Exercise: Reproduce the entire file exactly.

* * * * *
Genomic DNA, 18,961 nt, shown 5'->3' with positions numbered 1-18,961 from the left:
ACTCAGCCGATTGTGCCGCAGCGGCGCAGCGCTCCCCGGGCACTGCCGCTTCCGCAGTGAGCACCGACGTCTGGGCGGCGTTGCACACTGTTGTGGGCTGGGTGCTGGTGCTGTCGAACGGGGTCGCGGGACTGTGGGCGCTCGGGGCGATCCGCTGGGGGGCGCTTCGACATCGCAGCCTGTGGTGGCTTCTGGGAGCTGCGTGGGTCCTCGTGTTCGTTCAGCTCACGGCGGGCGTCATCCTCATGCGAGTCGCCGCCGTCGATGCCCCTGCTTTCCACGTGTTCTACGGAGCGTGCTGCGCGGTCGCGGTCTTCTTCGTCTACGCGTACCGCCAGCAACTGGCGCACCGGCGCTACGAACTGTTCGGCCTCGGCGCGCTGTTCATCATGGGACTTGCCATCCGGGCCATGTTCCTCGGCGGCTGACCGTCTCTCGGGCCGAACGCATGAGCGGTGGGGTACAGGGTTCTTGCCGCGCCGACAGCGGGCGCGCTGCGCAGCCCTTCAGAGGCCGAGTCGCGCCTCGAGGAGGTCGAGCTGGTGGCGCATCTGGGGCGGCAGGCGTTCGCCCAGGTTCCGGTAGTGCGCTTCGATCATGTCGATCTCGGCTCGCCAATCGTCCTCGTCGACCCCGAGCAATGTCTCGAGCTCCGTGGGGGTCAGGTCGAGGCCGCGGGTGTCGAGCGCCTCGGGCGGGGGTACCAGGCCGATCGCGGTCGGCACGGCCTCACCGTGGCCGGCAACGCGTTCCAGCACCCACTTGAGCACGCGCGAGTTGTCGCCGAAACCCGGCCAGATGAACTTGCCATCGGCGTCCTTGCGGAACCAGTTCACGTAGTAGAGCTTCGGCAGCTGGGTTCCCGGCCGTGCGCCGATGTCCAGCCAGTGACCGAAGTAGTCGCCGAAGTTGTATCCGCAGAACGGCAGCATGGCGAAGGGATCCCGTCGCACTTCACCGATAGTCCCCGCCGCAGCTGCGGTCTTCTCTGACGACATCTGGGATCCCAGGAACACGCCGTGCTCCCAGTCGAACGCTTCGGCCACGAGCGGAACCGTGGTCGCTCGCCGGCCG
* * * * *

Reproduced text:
Genomic DNA, 18,961 nt, shown 5'->3' with positions numbered 1-18,961 from the left:
ACTCAGCCGATTGTGCCGCAGCGGCGCAGCGCTCCCCGGGCACTGCCGCTTCCGCAGTGAGCACCGACGTCTGGGCGGCGTTGCACACTGTTGTGGGCTGGGTGCTGGTGCTGTCGAACGGGGTCGCGGGACTGTGGGCGCTCGGGGCGATCCGCTGGGGGGCGCTTCGACATCGCAGCCTGTGGTGGCTTCTGGGAGCTGCGTGGGTCCTCGTGTTCGTTCAGCTCACGGCGGGCGTCATCCTCATGCGAGTCGCCGCCGTCGATGCCCCTGCTTTCCACGTGTTCTACGGAGCGTGCTGCGCGGTCGCGGTCTTCTTCGTCTACGCGTACCGCCAGCAACTGGCGCACCGGCGCTACGAACTGTTCGGCCTCGGCGCGCTGTTCATCATGGGACTTGCCATCCGGGCCATGTTCCTCGGCGGCTGACCGTCTCTCGGGCCGAACGCATGAGCGGTGGGGTACAGGGTTCTTGCCGCGCCGACAGCGGGCGCGCTGCGCAGCCCTTCAGAGGCCGAGTCGCGCCTCGAGGAGGTCGAGCTGGTGGCGCATCTGGGGCGGCAGGCGTTCGCCCAGGTTCCGGTAGTGCGCTTCGATCATGTCGATCTCGGCTCGCCAATCGTCCTCGTCGACCCCGAGCAATGTCTCGAGCTCCGTGGGGGTCAGGTCGAGGCCGCGGGTGTCGAGCGCCTCGGGCGGGGGTACCAGGCCGATCGCGGTCGGCACGGCCTCACCGTGGCCGGCAACGCGTTCCAGCACCCACTTGAGCACGCGCGAGTTGTCGCCGAAACCCGGCCAGATGAACTTGCCATCGGCGTCCTTGCGGAACCAGTTCACGTAGTAGAGCTTCGGCAGCTGGGTTCCCGGCCGTGCGCCGATGTCCAGCCAGTGACCGAAGTAGTCGCCGAAGTTGTATCCGCAGAACGGCAGCATGGCGAAGGGATCCCGTCGCACTTCACCGATAGTCCCCGCCGCAGCTGCGGTCTTCTCTGACGACATCTGGGATCCCAGGAACACGCCGTGCTCCCAGTCGAACGCTTCGGCCACGAGCGGAACCGTGGTCGCTCGCCGGCCG